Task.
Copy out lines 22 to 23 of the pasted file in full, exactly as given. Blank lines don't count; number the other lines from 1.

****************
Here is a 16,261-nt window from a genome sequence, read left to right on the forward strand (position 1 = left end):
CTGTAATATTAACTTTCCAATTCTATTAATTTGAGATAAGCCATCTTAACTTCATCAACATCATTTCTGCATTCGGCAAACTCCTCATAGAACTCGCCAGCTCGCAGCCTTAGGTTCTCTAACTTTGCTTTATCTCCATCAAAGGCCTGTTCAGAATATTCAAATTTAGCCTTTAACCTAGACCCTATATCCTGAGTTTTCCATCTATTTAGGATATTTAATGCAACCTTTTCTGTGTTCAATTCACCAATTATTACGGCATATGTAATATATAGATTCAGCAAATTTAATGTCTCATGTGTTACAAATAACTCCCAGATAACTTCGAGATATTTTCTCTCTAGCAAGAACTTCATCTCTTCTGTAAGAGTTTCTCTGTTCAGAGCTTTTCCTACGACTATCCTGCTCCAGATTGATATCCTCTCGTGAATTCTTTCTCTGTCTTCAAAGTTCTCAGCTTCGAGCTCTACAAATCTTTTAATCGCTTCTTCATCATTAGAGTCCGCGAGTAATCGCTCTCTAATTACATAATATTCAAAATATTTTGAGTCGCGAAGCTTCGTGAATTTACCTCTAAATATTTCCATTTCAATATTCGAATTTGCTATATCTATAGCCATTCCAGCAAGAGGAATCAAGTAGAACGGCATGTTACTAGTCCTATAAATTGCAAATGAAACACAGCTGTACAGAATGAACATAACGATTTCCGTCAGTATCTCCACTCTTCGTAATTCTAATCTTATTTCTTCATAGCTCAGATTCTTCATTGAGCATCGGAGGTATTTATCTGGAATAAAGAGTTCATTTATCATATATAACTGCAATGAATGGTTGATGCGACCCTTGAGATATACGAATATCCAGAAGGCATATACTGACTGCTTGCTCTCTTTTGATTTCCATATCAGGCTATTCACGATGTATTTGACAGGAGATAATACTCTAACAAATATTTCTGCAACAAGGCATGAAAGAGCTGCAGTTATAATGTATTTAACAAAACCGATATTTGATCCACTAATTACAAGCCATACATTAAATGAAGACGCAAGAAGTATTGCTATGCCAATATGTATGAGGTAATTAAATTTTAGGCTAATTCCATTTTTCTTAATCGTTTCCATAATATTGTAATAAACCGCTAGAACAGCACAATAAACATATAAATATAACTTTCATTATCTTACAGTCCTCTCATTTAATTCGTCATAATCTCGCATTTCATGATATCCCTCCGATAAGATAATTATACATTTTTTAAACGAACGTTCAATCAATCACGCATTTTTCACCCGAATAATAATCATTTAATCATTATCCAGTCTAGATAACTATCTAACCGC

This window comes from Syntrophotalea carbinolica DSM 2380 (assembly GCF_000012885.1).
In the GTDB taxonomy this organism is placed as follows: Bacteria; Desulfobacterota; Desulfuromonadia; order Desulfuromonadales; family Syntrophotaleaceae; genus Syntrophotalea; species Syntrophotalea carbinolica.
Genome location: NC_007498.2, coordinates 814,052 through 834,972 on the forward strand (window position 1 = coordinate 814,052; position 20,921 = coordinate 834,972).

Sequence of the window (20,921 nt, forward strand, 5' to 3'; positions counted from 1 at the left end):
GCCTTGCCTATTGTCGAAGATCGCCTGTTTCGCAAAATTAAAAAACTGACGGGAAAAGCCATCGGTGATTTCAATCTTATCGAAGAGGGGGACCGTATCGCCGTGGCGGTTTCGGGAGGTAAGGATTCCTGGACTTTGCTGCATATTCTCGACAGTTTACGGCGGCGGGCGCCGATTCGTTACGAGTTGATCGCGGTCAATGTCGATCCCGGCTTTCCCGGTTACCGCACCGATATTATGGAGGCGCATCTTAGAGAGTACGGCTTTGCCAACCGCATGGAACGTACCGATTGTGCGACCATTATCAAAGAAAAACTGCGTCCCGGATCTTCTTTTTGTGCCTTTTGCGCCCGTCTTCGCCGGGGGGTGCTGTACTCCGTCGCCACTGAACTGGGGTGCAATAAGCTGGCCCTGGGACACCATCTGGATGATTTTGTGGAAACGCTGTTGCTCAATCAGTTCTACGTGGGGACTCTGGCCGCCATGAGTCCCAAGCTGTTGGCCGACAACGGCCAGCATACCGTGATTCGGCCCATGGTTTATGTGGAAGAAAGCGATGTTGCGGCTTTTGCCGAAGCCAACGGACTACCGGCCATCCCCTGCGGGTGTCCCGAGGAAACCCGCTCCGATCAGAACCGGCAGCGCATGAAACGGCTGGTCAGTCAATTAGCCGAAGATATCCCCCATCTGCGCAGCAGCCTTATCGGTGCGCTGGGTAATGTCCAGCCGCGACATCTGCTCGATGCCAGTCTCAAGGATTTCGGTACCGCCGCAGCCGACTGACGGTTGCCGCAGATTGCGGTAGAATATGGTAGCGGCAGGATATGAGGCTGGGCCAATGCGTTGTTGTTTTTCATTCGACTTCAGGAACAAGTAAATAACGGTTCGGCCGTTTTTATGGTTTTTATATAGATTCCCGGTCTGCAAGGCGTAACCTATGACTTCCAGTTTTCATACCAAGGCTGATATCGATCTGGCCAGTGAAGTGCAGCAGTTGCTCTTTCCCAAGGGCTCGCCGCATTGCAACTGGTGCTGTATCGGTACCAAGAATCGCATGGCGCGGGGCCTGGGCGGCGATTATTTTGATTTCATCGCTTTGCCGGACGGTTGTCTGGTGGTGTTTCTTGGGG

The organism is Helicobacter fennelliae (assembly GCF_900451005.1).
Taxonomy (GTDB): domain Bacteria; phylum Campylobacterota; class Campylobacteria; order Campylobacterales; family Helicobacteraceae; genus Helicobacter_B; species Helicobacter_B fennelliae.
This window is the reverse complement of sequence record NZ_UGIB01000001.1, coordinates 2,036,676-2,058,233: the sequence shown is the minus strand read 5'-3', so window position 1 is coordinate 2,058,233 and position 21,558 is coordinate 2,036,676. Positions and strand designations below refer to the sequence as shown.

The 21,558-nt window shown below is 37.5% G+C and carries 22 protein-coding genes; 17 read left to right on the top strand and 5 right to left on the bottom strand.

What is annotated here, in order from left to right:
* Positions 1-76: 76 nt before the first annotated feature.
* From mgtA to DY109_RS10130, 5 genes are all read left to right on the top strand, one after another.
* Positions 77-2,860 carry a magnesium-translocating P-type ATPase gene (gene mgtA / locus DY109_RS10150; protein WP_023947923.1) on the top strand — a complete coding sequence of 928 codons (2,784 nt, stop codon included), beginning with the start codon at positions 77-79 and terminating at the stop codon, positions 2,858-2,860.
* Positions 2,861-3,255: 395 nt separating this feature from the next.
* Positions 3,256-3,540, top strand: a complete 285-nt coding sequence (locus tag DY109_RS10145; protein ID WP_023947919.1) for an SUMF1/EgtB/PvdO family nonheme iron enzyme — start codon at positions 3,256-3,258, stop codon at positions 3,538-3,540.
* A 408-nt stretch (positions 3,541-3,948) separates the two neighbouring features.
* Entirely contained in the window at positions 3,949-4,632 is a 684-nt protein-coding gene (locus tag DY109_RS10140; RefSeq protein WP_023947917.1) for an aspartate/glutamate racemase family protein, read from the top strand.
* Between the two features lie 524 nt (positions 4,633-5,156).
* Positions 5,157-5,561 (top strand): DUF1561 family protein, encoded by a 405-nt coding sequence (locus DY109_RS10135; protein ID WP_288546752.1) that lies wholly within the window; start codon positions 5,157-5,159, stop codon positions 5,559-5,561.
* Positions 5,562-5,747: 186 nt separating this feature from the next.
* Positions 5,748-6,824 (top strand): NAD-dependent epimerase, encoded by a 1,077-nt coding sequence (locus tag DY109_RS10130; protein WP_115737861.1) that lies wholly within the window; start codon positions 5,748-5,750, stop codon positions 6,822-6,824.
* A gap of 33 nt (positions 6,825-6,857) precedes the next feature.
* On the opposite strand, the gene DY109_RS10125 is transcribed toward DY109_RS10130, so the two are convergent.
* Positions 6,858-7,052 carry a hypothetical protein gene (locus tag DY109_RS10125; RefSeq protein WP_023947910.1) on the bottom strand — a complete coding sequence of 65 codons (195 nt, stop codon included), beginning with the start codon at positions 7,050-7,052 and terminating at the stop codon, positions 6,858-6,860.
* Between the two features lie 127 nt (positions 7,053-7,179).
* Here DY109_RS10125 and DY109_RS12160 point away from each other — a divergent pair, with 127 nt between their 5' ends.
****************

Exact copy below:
* Positions 5,562-5,747: 186 nt separating this feature from the next.
* Positions 5,748-6,824 (top strand): NAD-dependent epimerase, encoded by a 1,077-nt coding sequence (locus tag DY109_RS10130; protein WP_115737861.1) that lies wholly within the window; start codon positions 5,748-5,750, stop codon positions 6,822-6,824.